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Two more fines for Sunset Manor bring total to $27,500

Four penalties have been levied to the County of Simcoe since August for ongoing infractions at the Collingwood long-term care home
2022-06-27 Sunset JO-001
Sunset Manor is a long-term care home in Collingwood operated by the County of Simcoe.

The County of Simcoe has been hit with another $16,500 in fines from the province for continued non-compliance with provincial standards at its Sunset Manor Long-Term Care Home in Collingwood. 

Since August, the province has issued $27,500 in penalties to the County for ongoing violations at Sunset Manor. 

A report from the Ministry of Long-Term Care published this month noted two fines, one for $5,500 and one for $11,000 because of repeated non-compliance with provincial standards for skin and wound care, and medication management. 

These administrative monetary penalties, issued under the 2021 Fixing Long-Term Care Act, are in addition to a $5,500 fine issued to Sunset Manor in August for not meeting provincial requirements for medication management and a $5,500 fine in September for issues related to skin and wound care. 

In the latest report, based on inspections that took place throughout August, the two compliance orders were reiterated. In the area of skin and wound care, the inspectors found the home failed to ensure immediate treatment and interventions to promote wound healing for six different residents. 

In their cases, treatments ordered by doctors were not administered, and/or were changed by the staff attending to the patient. The inspector observed the wrong dressings being used, and topical medication prescribed had not arrived from the pharmacy and was not administered, and no report was filed. 

A fine of $5,500 was issued for the non-compliance, because the home already had an existing compliance order dating back to an April 29, 2022 report. At that time, inspectors noted delayed assessments of residents' skin wounds, and worsening wounds not being reported to physicians in a timely manner.

In each case investigated in April and in August, the risk to residents ranged from low to moderate as healing was delayed and some wounds worsened without proper assessment and administration of treatments. 

The county previously received a penalty of $5,500 in August for failing to comply with another section of the Fixing the Long-Term Care Act in the area of skin and wound care.

A fine of $11,000 was also issued to the home in the latest report for failing to comply with provincial standards for medication management, which requires drugs be administered following the directions from the healthcare provider who prescribed them. The inspector’s report details cases where residents missed doses of a prescribed antibiotic, and were not given medication based on instructions for blood pressure.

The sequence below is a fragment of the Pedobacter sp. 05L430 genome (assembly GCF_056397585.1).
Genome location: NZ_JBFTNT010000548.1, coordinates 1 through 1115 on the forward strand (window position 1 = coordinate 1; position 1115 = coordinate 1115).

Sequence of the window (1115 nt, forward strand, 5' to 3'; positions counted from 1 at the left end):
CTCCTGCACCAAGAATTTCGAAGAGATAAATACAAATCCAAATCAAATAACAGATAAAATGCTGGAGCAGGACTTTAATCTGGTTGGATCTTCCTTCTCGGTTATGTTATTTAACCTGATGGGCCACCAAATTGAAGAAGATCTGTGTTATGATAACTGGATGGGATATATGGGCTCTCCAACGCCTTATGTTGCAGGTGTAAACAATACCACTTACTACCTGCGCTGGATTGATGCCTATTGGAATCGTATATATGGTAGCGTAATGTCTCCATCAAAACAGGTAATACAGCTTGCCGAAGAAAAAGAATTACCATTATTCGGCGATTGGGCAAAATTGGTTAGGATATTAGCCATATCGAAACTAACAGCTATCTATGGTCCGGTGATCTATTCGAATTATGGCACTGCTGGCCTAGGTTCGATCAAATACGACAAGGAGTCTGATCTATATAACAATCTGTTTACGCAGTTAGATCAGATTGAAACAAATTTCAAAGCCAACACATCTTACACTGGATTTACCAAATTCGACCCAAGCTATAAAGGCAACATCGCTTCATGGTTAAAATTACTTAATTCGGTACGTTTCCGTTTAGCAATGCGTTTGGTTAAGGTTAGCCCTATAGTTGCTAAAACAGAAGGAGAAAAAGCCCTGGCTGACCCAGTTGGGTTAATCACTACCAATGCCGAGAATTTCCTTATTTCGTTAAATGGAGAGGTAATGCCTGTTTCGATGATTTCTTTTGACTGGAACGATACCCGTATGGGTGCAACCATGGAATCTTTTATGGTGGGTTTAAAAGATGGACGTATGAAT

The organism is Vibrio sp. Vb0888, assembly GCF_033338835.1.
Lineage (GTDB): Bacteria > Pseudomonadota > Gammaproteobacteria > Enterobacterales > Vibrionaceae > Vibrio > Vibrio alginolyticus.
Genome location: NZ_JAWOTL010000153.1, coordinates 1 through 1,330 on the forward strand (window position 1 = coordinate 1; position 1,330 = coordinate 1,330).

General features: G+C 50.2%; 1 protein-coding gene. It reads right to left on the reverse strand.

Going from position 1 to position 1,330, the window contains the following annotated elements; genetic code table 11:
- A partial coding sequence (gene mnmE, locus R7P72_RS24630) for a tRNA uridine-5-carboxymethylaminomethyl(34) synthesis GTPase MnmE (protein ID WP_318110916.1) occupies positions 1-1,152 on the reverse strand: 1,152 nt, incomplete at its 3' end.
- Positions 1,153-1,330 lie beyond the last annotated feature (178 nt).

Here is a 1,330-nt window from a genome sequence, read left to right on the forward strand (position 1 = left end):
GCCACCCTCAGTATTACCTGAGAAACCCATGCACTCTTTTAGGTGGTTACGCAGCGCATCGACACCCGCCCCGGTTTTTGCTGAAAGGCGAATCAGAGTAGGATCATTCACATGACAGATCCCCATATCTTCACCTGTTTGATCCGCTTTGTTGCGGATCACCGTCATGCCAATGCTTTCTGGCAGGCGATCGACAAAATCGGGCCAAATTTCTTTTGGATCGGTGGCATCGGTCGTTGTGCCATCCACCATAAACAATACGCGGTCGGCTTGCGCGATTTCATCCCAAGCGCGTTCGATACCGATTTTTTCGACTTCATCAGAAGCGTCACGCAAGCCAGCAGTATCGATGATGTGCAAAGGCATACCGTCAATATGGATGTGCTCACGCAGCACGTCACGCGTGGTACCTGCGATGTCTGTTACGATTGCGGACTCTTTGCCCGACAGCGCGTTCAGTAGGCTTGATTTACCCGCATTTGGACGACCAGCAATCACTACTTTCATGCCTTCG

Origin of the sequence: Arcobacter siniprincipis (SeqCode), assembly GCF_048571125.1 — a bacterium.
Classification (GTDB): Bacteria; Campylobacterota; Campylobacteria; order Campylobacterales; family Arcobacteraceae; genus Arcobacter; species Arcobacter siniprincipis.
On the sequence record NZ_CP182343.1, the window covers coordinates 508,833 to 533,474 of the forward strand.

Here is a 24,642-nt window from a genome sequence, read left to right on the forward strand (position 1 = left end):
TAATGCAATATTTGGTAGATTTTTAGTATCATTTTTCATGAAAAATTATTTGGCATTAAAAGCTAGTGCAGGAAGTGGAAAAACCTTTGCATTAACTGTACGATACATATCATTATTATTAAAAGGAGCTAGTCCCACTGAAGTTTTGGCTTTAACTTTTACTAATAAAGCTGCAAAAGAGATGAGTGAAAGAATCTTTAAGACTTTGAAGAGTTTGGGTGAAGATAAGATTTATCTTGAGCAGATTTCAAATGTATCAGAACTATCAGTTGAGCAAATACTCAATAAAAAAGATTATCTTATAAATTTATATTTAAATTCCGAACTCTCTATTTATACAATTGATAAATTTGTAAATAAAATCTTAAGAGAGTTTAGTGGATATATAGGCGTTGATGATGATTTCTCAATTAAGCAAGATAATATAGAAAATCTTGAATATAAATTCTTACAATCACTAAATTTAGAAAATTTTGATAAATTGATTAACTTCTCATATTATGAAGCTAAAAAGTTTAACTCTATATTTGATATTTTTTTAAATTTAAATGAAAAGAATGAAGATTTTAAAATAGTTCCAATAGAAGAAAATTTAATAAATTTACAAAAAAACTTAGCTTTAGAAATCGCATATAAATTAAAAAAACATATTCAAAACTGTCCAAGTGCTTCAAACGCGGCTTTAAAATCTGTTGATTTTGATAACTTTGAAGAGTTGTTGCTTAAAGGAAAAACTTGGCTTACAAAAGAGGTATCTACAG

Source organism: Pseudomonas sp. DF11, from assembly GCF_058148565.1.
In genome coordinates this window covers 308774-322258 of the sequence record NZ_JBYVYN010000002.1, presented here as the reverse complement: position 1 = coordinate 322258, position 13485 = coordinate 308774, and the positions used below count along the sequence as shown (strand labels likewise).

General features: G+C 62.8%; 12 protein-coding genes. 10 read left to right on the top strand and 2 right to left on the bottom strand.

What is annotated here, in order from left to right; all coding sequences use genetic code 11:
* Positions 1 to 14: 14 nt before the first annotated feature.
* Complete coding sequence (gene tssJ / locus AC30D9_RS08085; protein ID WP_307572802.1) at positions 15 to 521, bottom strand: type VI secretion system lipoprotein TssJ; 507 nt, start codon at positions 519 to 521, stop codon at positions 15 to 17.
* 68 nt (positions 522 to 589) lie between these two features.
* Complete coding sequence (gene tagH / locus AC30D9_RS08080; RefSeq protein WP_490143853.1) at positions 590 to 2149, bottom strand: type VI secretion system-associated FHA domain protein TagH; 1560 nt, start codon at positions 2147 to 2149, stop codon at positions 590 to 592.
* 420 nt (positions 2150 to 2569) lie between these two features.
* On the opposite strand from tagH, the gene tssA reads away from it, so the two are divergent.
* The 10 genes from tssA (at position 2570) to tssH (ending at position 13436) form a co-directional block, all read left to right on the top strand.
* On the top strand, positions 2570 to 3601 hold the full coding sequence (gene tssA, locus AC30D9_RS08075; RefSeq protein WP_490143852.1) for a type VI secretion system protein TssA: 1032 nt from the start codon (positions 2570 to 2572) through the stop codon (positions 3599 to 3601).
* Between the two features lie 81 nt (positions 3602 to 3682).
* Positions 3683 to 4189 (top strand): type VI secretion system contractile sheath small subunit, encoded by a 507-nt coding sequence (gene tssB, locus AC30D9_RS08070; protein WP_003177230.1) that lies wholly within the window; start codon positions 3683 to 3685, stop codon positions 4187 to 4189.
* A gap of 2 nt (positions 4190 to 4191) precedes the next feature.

The order that goes with the fine requires the county to ensure medication is provided based on the directions issued by the prescriber and make sure staff document, with an incident report, when a drug is not available. 

This is the second fine for this specific section of the medication management standards in the Fixing Long-Term Care Act. The first was issued in July for $5,500.

The deadline to comply with both the orders included in the October report is today (Oct. 24). 

There is currently an active COVID-19 outbreak in Sunset Manor on the Georgian 1 floor. It was declared by the health unit on Oct. 17, 2022. 

“The scrutiny on our home, new protocols and inspections have been challenging; however, our team, our residents and their families know first-hand that Sunset Manor is a great place to work and live,” the county said in a statement sent for a previous story about fines in September.

The home remains closed to new admissions after a director’s order from the ministry of long-term care ordered the home to cease new admissions in June 2021 until it could prove compliance with provincial standards. As of Oct. 24, there were 101 residents at the 148-bed home. The remaining beds are empty while the new admission ban is in place.

The spring 2021 report from the ministry noted “significant areas of non-compliance,” and the director referred to the scope of non-compliance as widespread, representing “systemic failure.” 

He concluded the County of Simcoe “cannot, or will not properly manage the home without assistance.” 

At that time, the county disagreed with the severity of the findings, and called the cease of admissions “excessive.” They blamed what they said was the “bias” of an ex-employee who was now a ministry inspector for tainting the reporting and influencing the director’s decision.

The county filed an appeal with the divisional court, asking for the court to overturn the new admission ban. In the court documents, the province argued that the inspector was not biased, and there was enough other evidence not presented by the ex-employee to warrant the same ban on new admissions. The county appeal was dismissed. 

Since the admission ban was issued, the province has published seven reports based on dozens of days of on-site inspections by various ministry inspectors. Of the findings of non-compliance documented in those reports, there are two compliance orders still remaining.